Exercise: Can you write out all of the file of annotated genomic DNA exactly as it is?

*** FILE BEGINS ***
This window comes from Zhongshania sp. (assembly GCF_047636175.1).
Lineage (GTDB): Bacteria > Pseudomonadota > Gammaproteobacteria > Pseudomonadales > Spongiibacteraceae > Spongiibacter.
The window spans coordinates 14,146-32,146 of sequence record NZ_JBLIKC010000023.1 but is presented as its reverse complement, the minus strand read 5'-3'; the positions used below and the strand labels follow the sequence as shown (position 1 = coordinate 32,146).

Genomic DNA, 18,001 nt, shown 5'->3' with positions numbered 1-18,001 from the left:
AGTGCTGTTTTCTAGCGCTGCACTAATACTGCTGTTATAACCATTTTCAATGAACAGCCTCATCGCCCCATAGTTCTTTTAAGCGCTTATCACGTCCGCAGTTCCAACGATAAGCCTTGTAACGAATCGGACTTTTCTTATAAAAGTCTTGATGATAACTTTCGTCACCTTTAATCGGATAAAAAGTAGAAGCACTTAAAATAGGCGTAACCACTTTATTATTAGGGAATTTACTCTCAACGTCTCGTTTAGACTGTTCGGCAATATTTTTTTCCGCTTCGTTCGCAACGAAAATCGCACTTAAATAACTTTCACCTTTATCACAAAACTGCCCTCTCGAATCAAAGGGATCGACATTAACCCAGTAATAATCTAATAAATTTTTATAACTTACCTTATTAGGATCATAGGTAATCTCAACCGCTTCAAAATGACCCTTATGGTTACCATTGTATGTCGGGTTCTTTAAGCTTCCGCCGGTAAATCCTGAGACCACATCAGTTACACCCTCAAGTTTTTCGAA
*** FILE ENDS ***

This window comes from Zhongshania sp. (assembly GCF_047636175.1).
Lineage (GTDB): Bacteria > Pseudomonadota > Gammaproteobacteria > Pseudomonadales > Spongiibacteraceae > Spongiibacter.
The window spans coordinates 14,146-32,146 of sequence record NZ_JBLIKC010000023.1 but is presented as its reverse complement, the minus strand read 5'-3'; the positions used below and the strand labels follow the sequence as shown (position 1 = coordinate 32,146).

Genomic DNA, 18,001 nt, shown 5'->3' with positions numbered 1-18,001 from the left:
AGTGCTGTTTTCTAGCGCTGCACTAATACTGCTGTTATAACCATTTTCAATGAACAGCCTCATCGCCCCATAGTTCTTTTAAGCGCTTATCACGTCCGCAGTTCCAACGATAAGCCTTGTAACGAATCGGACTTTTCTTATAAAAGTCTTGATGATAACTTTCGTCACCTTTAATCGGATAAAAAGTAGAAGCACTTAAAATAGGCGTAACCACTTTATTATTAGGGAATTTACTCTCAACGTCTCGTTTAGACTGTTCGGCAATATTTTTTTCCGCTTCGTTCGCAACGAAAATCGCACTTAAATAACTTTCACCTTTATCACAAAACTGCCCTCTCGAATCAAAGGGATCGACATTAACCCAGTAATAATCTAATAAATTTTTATAACTTACCTTATTAGGATCATAGGTAATCTCAACCGCTTCAAAATGACCCTTATGGTTACCATTGTATGTCGGGTTCTTTAAGCTTCCGCCGGTAAATCCTGAGACCACATCAGTTACACCCTCAAGTTTTTCGAA